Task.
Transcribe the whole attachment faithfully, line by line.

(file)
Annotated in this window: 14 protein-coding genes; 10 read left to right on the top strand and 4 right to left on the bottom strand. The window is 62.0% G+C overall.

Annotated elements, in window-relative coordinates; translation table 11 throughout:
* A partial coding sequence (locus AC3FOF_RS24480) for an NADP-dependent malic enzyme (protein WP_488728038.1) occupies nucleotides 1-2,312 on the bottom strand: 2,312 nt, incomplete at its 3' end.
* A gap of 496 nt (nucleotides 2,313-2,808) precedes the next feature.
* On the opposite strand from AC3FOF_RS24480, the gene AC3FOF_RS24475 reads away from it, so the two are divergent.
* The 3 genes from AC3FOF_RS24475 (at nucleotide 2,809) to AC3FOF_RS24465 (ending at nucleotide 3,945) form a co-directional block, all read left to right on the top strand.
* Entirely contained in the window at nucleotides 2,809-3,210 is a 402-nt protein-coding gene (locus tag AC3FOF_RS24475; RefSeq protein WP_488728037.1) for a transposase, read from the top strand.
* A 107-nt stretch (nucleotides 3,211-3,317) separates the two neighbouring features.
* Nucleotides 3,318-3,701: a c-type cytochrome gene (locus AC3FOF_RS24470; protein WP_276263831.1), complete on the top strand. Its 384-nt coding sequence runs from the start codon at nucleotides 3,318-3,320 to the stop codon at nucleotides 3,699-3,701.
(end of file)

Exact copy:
Annotated in this window: 14 protein-coding genes; 10 read left to right on the top strand and 4 right to left on the bottom strand. The window is 62.0% G+C overall.

Annotated elements, in window-relative coordinates; translation table 11 throughout:
* A partial coding sequence (locus AC3FOF_RS24480) for an NADP-dependent malic enzyme (protein WP_488728038.1) occupies nucleotides 1-2,312 on the bottom strand: 2,312 nt, incomplete at its 3' end.
* A gap of 496 nt (nucleotides 2,313-2,808) precedes the next feature.
* On the opposite strand from AC3FOF_RS24480, the gene AC3FOF_RS24475 reads away from it, so the two are divergent.
* The 3 genes from AC3FOF_RS24475 (at nucleotide 2,809) to AC3FOF_RS24465 (ending at nucleotide 3,945) form a co-directional block, all read left to right on the top strand.
* Entirely contained in the window at nucleotides 2,809-3,210 is a 402-nt protein-coding gene (locus tag AC3FOF_RS24475; RefSeq protein WP_488728037.1) for a transposase, read from the top strand.
* A 107-nt stretch (nucleotides 3,211-3,317) separates the two neighbouring features.
* Nucleotides 3,318-3,701: a c-type cytochrome gene (locus AC3FOF_RS24470; protein WP_276263831.1), complete on the top strand. Its 384-nt coding sequence runs from the start codon at nucleotides 3,318-3,320 to the stop codon at nucleotides 3,699-3,701.